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Parkers overall rating: 4.8 out of 5 4.8

Proving executive saloons can sate enthusiasts and be comfortable


  • Elegant, athletic design
  • Engaging handling
  • Technology laden
  • Efficient engines


  • Petrol versions thirsty
  • Cabin less interesting
  • Rivals feel more luxurious


Replacing a car that heralded a fresh, new start for a brand is quite an ominous task but it’s the one facing the second generation Jaguar XF saloon.

The latest mid-sized Jaguar saloon is a more careful evolution of the four-door coupe shape, but it’s one that's dramatic and bristling with subtle detailing.

It remains more athletic than its key rivals too, such as the Audi A6, BMW 5 Series and Mercedes-Benz E-Class, let alone a more leftfield choice like the Lexus GS.

Lighter and more spacious

Despite being fractionally shorter and lower than the outgoing model, the Jaguar XF is significantly more spacious, thanks in a large part to a 51mm longer wheelbase, liberating more space for rear seat passengers. A 540-litre boot is also a welcome benefit.

It doesn’t set class benchmarks for cabin roominess but it’s capable of carrying two six-foot-tall adults in the back without them feeling cramped.

Not only is the cabin more spacious, it’s made to feel airier too, thanks to a greater glass area, which includes a third side window just behind the rear doors; it makes the back seat feel noticeably less claustrophobic.

This generation of Jaguar XF is 190kg lighter than the outgoing model and the entry-level diesel model tips the scales 80kg lower than its nearest competitor.

It’s also more aerodynamic (drag coefficient of 0.26), which combined with the weight reduction, lowers fuel consumption.

Efficient suite of diesel and petrol engines

There are seven engine options, four of which are diesels and these account for the bulk of XF sales.

Available in three power outputs – 163hp, 180hp and with two turbos 240hp – the 2.0-litre diesel motors deliver performance that’s commensurate with the Jaguar name.

Captivating performance isn’t what these XFs are all about though. Low running costs are the focus: choose the 163hp diesel with the standard six-speed manual gearbox and rear-wheel drive, and Jaguar claims an average of 70.6mpg and CO2 emissions of 104g/km – one of the lowest in this segment for a non-hybrid powertrain.

All versions are available with the excellent eight-speed automatic too, which Jaguar expects to be the most popular option for the XF when combined with the 180hp engine. Even in this guise 65.7mpg is claimed, with emissions of 114g/km for the rear-wheel drive version.

Should you require the extra traction of all-wheel drive then you’re restricted to the 2.0-litre engines.

More performance is on offer with S specification Jaguar XF saloons – both are 3.0-litre capacity V6 engines, one a twin-turbo diesel, the other a supercharged petrol shared with the F-Type, producing 900hp and 380hp, respectively. The eight-speed automatic is the only transmission choice with these two.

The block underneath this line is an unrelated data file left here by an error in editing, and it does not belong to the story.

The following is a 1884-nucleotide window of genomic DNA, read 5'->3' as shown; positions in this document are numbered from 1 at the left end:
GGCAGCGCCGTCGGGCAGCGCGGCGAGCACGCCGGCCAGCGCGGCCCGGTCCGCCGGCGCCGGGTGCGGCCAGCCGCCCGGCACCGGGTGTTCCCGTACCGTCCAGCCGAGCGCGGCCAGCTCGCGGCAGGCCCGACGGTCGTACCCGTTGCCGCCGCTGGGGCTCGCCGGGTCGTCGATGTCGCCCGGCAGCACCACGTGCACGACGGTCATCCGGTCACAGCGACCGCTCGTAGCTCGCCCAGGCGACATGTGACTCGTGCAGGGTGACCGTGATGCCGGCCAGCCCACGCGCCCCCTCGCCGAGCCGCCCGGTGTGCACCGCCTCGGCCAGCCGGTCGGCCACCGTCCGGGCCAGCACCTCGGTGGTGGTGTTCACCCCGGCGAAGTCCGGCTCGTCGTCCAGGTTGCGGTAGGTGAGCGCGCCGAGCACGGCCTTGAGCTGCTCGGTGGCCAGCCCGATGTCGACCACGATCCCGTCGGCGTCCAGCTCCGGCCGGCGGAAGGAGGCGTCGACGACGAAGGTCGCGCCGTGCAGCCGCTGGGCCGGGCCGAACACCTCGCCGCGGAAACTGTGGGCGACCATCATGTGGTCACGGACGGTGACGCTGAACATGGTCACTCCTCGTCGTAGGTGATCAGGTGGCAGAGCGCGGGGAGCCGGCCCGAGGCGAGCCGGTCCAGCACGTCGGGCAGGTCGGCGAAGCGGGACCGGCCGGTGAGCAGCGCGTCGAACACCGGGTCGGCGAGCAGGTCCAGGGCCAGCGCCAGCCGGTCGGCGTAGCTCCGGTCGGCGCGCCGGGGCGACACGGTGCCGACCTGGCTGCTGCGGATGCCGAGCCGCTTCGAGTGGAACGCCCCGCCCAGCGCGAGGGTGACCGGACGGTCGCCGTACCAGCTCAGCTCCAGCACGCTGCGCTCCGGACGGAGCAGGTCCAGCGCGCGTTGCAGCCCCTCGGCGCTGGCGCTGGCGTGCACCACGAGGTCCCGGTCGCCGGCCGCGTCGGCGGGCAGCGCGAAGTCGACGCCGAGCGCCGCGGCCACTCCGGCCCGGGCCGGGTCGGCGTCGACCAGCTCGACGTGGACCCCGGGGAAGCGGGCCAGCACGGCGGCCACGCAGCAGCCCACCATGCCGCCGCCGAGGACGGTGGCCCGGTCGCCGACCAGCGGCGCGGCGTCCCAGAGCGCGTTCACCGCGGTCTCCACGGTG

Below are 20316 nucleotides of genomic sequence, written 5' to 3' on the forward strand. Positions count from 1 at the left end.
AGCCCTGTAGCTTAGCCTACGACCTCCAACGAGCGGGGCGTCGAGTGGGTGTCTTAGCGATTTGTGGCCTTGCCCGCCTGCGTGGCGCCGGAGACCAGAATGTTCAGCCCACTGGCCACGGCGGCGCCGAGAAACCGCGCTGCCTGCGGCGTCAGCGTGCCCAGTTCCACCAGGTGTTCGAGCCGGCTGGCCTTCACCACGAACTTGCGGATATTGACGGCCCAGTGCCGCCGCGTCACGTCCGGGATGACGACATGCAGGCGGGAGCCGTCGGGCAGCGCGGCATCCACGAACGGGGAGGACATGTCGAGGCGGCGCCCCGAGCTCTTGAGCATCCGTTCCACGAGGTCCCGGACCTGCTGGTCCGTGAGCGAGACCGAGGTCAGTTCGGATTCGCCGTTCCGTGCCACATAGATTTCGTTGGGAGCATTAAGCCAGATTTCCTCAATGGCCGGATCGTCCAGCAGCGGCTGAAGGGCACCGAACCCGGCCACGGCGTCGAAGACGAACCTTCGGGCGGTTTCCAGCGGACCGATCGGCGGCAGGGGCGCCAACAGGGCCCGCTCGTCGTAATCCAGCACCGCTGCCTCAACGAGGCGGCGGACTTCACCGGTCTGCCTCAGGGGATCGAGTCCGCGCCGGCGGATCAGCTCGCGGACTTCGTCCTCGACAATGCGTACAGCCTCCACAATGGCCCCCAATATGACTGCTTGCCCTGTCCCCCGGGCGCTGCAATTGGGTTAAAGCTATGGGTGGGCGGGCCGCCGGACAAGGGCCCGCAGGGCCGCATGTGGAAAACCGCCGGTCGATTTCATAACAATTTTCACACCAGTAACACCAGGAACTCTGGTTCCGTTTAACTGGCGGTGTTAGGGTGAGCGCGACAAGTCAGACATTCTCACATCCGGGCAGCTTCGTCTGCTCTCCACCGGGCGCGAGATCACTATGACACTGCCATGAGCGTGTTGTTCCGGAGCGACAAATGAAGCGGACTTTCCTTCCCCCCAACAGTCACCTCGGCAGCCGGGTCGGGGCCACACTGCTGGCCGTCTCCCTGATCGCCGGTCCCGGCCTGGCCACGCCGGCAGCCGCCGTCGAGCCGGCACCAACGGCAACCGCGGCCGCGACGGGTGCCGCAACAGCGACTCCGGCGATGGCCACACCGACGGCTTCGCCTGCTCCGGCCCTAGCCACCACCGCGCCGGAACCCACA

Both will reach a governed 155mph, with the petrol version completing the 0-62mph sprint in 5.3 seconds, almost a second quicker than the V6 diesel.

Outright efficiency isn’t the petrol’s strong point – 34.0mpg and 198g/km of CO2 reinforce that – but the diesel could well be within the budget of many motorists with a claimed 51.4mpg and emissions of 144g/km.

Improved handling and steering

Jaguar has embraced the benefits of the XF’s light, stiff body to enhance the car’s handling and, despite its size, it feels nimble and lithe as you scythe through challenging bends.

There’s an electric power-assisted steering system too that not only delivers an impressive degree of feel through the wheel it improves fuel efficiency by three percent over a conventional hydraulic alternative.

Further, there are adaptive dampers to vary the sportiness of the handling, without compromising comfort and a much-needed overhaul of the XF’s infotainment features, with two versions of Jaguar’s InTouch system available.

Jaguar XF saloon model history

  • April 2015 – Second-generation XF saloon available to order with first deliveries in late summer. Lighter aluminium construction and more efficient engines improve economy of the rear-wheel drive range. Prestige, Portfolio and R-Sport models have a choice of 2.0-litre diesel engines in 163hp and 180hp formats, while the sportier S versions come with 3.0-litre V6 powerplants with 300hp for the diesel and 380hp for the supercharged petrol.
  • January 2016 – All-wheel drive versions of the 180hp 2.0-litre diesel are now available to order.
  • February 2017 – Modifications to the engine range centre around a new generation of 2.0-litre four-cylinder petrol engines in 200hp (rear-wheel drive) and 250hp (rear- and all-wheel drive) formats. The diesel offering is enhanced with a twin-turbo version of the 2.0-litre powerplant producing 240hp, available in both rear- and all-wheel drive guises. Additional improvements include a Gesture Boot Lid that can be opened by wiggling a foot under the back bumper, an improved blind-spot assist system and on Portfolio versions 20-way adjustable front seats with winged head rests.

Read the full Jaguar XF saloon review to find out why this sporty four-door executive is held in such high regard.

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